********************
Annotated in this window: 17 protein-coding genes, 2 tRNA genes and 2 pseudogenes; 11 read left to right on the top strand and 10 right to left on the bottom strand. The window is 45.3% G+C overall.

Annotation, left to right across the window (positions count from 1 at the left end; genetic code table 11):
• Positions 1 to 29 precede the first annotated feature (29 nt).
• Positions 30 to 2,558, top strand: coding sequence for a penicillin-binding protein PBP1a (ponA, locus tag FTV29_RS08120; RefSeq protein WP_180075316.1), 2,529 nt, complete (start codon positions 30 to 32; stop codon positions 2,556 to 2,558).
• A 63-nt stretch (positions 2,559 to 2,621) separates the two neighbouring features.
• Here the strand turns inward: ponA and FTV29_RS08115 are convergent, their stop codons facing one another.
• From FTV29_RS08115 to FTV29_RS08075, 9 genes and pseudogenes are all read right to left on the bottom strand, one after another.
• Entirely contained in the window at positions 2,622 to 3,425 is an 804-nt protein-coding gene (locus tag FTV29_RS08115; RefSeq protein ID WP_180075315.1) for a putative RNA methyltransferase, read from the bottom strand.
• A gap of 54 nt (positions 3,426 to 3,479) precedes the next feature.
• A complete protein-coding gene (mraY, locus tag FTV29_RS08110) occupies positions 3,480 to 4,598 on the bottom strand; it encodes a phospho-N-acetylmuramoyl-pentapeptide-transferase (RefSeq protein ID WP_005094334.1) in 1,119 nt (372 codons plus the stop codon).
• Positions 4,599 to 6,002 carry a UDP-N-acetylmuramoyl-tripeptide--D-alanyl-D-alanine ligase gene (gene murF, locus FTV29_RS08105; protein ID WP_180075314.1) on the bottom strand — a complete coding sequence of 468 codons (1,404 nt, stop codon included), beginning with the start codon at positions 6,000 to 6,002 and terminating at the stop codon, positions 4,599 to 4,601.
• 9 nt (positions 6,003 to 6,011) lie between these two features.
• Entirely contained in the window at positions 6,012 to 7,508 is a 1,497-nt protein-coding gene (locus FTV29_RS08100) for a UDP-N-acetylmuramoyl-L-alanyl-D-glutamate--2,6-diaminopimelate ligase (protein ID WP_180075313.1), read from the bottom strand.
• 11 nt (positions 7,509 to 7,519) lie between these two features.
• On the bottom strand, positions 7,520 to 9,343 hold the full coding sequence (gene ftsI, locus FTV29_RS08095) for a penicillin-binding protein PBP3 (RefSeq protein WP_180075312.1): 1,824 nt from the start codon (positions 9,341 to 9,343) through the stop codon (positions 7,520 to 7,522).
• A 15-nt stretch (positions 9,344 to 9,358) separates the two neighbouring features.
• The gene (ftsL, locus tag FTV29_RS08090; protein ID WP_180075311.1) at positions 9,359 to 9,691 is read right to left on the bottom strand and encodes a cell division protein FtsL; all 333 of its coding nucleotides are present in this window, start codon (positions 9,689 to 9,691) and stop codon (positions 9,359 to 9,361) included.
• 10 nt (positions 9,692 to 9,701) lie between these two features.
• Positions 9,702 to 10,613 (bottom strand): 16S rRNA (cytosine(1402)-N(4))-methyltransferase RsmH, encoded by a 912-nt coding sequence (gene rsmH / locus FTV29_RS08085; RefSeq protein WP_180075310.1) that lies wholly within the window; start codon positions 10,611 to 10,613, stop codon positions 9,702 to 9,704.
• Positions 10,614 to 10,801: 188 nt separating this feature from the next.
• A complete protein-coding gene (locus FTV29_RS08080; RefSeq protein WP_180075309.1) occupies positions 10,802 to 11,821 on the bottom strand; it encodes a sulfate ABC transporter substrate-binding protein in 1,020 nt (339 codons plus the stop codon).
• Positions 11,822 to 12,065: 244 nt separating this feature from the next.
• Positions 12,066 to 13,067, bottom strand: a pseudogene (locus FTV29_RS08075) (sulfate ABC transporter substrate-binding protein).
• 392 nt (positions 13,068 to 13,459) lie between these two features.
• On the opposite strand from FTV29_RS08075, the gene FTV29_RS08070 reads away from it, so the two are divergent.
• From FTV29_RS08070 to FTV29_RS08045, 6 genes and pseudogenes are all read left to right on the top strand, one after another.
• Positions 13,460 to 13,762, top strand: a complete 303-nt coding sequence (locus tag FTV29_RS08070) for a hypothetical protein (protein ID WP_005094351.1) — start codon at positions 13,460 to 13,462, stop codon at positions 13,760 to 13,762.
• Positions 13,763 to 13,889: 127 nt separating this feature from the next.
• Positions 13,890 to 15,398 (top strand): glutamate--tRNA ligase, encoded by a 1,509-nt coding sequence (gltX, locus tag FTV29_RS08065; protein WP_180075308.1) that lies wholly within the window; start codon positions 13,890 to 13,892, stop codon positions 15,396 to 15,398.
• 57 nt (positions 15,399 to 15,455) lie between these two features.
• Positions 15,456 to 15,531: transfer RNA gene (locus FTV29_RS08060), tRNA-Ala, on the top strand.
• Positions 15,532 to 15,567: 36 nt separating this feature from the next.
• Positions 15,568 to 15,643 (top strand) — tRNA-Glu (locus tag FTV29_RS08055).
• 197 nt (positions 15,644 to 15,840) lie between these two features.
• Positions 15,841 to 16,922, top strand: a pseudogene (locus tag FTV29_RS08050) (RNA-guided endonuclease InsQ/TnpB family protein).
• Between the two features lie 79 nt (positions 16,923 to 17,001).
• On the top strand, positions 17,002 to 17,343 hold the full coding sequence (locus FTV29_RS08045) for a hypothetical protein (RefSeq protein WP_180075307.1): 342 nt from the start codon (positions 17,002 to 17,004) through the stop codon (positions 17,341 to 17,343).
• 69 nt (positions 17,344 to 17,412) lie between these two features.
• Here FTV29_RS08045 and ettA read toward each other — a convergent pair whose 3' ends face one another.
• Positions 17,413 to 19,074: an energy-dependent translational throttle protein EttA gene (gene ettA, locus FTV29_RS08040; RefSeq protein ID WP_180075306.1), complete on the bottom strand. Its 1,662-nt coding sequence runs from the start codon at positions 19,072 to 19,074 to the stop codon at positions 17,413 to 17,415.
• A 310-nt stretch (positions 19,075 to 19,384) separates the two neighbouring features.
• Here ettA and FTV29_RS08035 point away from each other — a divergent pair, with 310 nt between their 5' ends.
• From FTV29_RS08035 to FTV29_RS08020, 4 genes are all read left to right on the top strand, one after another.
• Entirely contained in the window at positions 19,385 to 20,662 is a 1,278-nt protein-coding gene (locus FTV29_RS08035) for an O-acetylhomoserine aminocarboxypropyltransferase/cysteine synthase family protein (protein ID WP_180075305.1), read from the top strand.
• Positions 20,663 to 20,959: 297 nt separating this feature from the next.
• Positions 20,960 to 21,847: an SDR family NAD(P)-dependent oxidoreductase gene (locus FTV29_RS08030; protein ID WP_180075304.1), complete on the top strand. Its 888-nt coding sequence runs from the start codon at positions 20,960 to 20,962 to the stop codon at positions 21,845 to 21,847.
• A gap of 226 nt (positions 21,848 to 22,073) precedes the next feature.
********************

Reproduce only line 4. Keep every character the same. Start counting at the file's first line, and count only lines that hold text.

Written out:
• Positions 30 to 2,558, top strand: coding sequence for a penicillin-binding protein PBP1a (ponA, locus tag FTV29_RS08120; RefSeq protein WP_180075316.1), 2,529 nt, complete (start codon positions 30 to 32; stop codon positions 2,556 to 2,558).